Trauma awoke the campaigner within Gina Miller. Charlotte Metcalf meets the woman on a mission to ‘clean up politics’ for the latest edition of Scarfes Bar

Photo by Alexandra Dao

Gina Miller on Transparency, Truth and Death Threats

If anyone is shaped by trauma it’s Gina Miller. She was growing up happily in her native Guyana when a car bomb killed the leader of a new opposition party, which was co-founded by her father. ‘Our family was next on a “death list” so my eldest brother and I, aged 13 and 11, were dispatched to safety in Eastbourne,’ Gina begins.‘I was sent to boarding school. I’d never left home before and we didn’t see our parents again for two years. My father kept fighting against dictatorship and for justice, eventually becoming attorney general.’

Gina is known as a transparency campaigner and defender of our representative parliamentary democracy, having twice defeated the Conservative government in the Supreme Court for its unlawful attempts to bypass Parliament in implementing Brexit. She’s now the founder and leader of the True & Fair Party and parliamentary candidate for Epsom and Ewell. ‘Most of my family are medics, but from when I was tiny, my father used to brush my hair and tell me I was going to do something important, that I was a chip off the old block,’ she grins.

Another trauma occurred when she was brutally attacked and sexually assaulted by four men while studying law at the University of East London. ‘The university tried to cover it up and my mother told me I mustn’t be seen as a victim, so I didn’t tell anyone. My dream was to be a barrister, like my dad, but I couldn’t function, or face going back.’

Gina eventually married and gave birth to a daughter in the late Eighties. The NHS was in crisis and there was a shortage of midwives, so Gina was given a drug to slow her delivery: ‘Lucy-Ann was such a perfect baby, I couldn’t put her down. But she didn’t achieve her developmental milestones and by the time she was two we knew something was seriously wrong.’ Today, Lucy-Ann is 35, with a mental age of five, due to being starved of oxygen and suffering stress during delivery. Gina fought to keep her little girl from being placed in an institution: ‘Lucy-Ann awoke the lioness and the campaigner in me. I campaign based on my life experiences.’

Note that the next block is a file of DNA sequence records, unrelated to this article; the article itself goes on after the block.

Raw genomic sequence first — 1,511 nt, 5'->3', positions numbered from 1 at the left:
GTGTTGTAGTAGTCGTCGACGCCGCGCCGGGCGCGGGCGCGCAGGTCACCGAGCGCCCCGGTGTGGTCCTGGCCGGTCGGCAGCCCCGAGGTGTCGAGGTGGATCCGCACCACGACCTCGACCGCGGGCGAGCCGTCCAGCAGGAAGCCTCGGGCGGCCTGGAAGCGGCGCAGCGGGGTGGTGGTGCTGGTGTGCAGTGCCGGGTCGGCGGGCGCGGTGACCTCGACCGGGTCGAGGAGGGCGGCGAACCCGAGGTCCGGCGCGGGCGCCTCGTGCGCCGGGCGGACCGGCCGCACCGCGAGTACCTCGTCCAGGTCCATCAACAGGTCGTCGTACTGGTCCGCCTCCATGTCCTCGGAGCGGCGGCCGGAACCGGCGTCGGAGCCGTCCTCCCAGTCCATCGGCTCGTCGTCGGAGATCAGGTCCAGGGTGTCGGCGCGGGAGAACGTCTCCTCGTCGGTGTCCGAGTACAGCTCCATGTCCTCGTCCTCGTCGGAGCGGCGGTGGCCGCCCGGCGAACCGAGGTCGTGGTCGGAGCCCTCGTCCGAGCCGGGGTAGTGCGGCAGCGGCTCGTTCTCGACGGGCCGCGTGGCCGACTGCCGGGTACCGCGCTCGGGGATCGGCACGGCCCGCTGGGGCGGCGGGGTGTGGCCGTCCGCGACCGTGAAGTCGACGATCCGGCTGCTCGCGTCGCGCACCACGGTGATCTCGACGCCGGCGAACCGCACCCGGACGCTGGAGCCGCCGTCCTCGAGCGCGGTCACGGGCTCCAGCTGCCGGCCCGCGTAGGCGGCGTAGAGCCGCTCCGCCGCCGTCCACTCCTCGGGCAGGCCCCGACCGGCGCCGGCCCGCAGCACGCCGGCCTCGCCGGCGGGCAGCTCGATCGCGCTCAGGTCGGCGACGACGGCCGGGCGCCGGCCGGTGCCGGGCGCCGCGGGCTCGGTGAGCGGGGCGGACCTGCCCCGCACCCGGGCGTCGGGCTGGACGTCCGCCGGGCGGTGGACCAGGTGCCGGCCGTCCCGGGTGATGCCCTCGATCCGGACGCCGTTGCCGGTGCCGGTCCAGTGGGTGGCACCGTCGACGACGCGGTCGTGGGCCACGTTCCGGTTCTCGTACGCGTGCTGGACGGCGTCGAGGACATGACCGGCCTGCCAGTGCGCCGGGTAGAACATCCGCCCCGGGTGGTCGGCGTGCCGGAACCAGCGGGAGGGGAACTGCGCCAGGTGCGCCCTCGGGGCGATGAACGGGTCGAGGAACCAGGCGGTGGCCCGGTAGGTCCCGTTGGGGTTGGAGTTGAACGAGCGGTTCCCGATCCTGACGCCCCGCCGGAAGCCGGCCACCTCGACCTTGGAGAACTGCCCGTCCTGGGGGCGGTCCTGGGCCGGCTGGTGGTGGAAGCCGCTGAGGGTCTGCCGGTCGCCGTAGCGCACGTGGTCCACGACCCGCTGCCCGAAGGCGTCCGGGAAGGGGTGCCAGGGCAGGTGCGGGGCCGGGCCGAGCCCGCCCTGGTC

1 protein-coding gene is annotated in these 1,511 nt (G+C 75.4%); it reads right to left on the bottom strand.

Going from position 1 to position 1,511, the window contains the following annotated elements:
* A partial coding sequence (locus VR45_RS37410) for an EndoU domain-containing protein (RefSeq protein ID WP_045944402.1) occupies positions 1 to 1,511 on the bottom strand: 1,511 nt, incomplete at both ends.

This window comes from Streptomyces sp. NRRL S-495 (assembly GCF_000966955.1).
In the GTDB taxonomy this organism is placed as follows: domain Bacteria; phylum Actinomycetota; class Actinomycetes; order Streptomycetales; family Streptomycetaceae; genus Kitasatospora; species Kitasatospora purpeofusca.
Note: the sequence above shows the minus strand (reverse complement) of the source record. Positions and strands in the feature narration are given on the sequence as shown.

Gina then met her second husband in the City when she was founding her successful financial services marketing agency. ‘My marriage appeared idyllic. We’d moved to a fairy-tale old house in Bradford-on-Avon. After two-and-a-half years, I woke with a huge gash in my back. Lucy-Ann, then about seven, asked, “Mummy, why did Jon push you down the stairs last night?” I woke up with a shock after having blanked out how coerced and totally broken I’d been by my manipulative, controlling, alcoholic husband. I remembered another occasion he’d hit me, when I sat battered in a police station corridor in my nightie while police just walked past laughing. Jon turned up and persuaded them that I was having mental problems, so they just let him take me home. But that night I knew I had to be safe to look after Lucy-Ann, so I picked her up and ran to a friend nearby. I had zero access to money. I sold my BMW, bought an old Fiat, in which Lucy-Ann and I lived for three weeks in a car park while her dad tried to find us a place. From that car, I planned a marketing consultancy and how I would start speaking out against domestic violence.’

Gina’s campaigning has earned her a mixed reputation. ‘For speaking out against the lack of transparency in financial products in 2010, Bloomberg called me a “wrecking ball” that was single-handedly destroying the City.’ She’s been nicknamed ‘Black Widow spider’, ‘Director of Lipstick’ and ‘a bloody difficult woman’, and admits to feeling the most hated woman in Britain, but nothing deflects Gina from her mission. ‘I’m so shocked by our leaders’ lack of courage and competence, and millions feel the same. I launched the True & Fair Party last year to clean up politics, combat corruption and put governance into government. Politicians have wasted millions. High streets are dead, there’s no community cohesion, nothing for young people to do, and millions are off work with mental health and other health problems. On top of that, climate change, food insecurity, wars, pandemics and tech are changing almost everything. We must have a country where people are healthy, happy and have hope for the future. I want Epsom and Ewell to be a place where we trial robust practical solutions.’

Recently, Gina took on Monzo for closing her political party’s bank account, and launched a campaign to protect our countryside, farming and food sector. Though she espouses causes popular with many, her fearlessness and outspokenness mean Gina has received multiple death threats and still can’t even venture to a café without being insulted or attacked. If multiple traumas haven’t, what would it take to stop her? ‘I’ll never, ever stop standing up for others, fighting for fairness and equality, or lose my passion for what I believe is right,’ she insists. ‘The things that should have broken me have only made me stronger.’